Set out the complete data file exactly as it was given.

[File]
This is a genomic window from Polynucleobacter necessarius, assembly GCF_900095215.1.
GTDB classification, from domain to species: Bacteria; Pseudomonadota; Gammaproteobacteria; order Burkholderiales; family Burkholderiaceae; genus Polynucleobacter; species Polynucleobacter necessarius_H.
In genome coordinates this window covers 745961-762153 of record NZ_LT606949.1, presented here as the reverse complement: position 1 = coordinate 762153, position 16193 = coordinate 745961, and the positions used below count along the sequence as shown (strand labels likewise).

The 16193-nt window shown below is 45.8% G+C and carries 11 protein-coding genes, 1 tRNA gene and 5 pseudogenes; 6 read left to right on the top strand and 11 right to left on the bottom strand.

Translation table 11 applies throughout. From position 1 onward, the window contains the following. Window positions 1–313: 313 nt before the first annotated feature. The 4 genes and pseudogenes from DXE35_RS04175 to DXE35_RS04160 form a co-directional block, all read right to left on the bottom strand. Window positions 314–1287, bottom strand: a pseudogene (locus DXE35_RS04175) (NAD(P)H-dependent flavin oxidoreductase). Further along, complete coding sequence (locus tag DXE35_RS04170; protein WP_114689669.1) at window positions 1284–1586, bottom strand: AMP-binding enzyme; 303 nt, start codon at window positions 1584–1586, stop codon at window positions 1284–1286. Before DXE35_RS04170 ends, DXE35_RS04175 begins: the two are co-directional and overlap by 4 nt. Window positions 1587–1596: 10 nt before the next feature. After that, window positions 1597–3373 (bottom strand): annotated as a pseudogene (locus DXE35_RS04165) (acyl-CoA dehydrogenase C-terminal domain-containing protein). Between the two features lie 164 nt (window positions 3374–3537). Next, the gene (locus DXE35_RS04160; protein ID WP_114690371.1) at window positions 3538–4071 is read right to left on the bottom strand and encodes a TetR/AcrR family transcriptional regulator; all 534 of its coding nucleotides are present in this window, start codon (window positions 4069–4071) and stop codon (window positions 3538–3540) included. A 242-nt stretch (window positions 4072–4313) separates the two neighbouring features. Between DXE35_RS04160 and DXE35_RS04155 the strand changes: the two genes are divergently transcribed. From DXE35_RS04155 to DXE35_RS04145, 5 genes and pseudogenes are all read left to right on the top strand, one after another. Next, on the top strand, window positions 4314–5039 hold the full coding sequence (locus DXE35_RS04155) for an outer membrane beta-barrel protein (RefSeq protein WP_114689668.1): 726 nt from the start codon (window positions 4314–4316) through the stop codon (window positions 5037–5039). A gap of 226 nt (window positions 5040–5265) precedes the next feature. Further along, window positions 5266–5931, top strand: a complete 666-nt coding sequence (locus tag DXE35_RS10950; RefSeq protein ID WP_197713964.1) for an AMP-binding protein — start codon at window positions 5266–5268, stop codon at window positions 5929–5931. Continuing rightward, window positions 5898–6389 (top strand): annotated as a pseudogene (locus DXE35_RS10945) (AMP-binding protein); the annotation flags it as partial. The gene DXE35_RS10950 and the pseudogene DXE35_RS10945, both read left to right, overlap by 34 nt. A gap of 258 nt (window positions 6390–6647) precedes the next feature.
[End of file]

This is a genomic window from Polynucleobacter necessarius, assembly GCF_900095215.1.
GTDB classification, from domain to species: Bacteria; Pseudomonadota; Gammaproteobacteria; order Burkholderiales; family Burkholderiaceae; genus Polynucleobacter; species Polynucleobacter necessarius_H.
In genome coordinates this window covers 745961-762153 of record NZ_LT606949.1, presented here as the reverse complement: position 1 = coordinate 762153, position 16193 = coordinate 745961, and the positions used below count along the sequence as shown (strand labels likewise).

The 16193-nt window shown below is 45.8% G+C and carries 11 protein-coding genes, 1 tRNA gene and 5 pseudogenes; 6 read left to right on the top strand and 11 right to left on the bottom strand.

Translation table 11 applies throughout. From position 1 onward, the window contains the following. Window positions 1–313: 313 nt before the first annotated feature. The 4 genes and pseudogenes from DXE35_RS04175 to DXE35_RS04160 form a co-directional block, all read right to left on the bottom strand. Window positions 314–1287, bottom strand: a pseudogene (locus DXE35_RS04175) (NAD(P)H-dependent flavin oxidoreductase). Further along, complete coding sequence (locus tag DXE35_RS04170; protein WP_114689669.1) at window positions 1284–1586, bottom strand: AMP-binding enzyme; 303 nt, start codon at window positions 1584–1586, stop codon at window positions 1284–1286. Before DXE35_RS04170 ends, DXE35_RS04175 begins: the two are co-directional and overlap by 4 nt. Window positions 1587–1596: 10 nt before the next feature. After that, window positions 1597–3373 (bottom strand): annotated as a pseudogene (locus DXE35_RS04165) (acyl-CoA dehydrogenase C-terminal domain-containing protein). Between the two features lie 164 nt (window positions 3374–3537). Next, the gene (locus DXE35_RS04160; protein ID WP_114690371.1) at window positions 3538–4071 is read right to left on the bottom strand and encodes a TetR/AcrR family transcriptional regulator; all 534 of its coding nucleotides are present in this window, start codon (window positions 4069–4071) and stop codon (window positions 3538–3540) included. A 242-nt stretch (window positions 4072–4313) separates the two neighbouring features. Between DXE35_RS04160 and DXE35_RS04155 the strand changes: the two genes are divergently transcribed. From DXE35_RS04155 to DXE35_RS04145, 5 genes and pseudogenes are all read left to right on the top strand, one after another. Next, on the top strand, window positions 4314–5039 hold the full coding sequence (locus DXE35_RS04155) for an outer membrane beta-barrel protein (RefSeq protein WP_114689668.1): 726 nt from the start codon (window positions 4314–4316) through the stop codon (window positions 5037–5039). A gap of 226 nt (window positions 5040–5265) precedes the next feature. Further along, window positions 5266–5931, top strand: a complete 666-nt coding sequence (locus tag DXE35_RS10950; RefSeq protein ID WP_197713964.1) for an AMP-binding protein — start codon at window positions 5266–5268, stop codon at window positions 5929–5931. Continuing rightward, window positions 5898–6389 (top strand): annotated as a pseudogene (locus DXE35_RS10945) (AMP-binding protein); the annotation flags it as partial. The gene DXE35_RS10950 and the pseudogene DXE35_RS10945, both read left to right, overlap by 34 nt. A gap of 258 nt (window positions 6390–6647) precedes the next feature.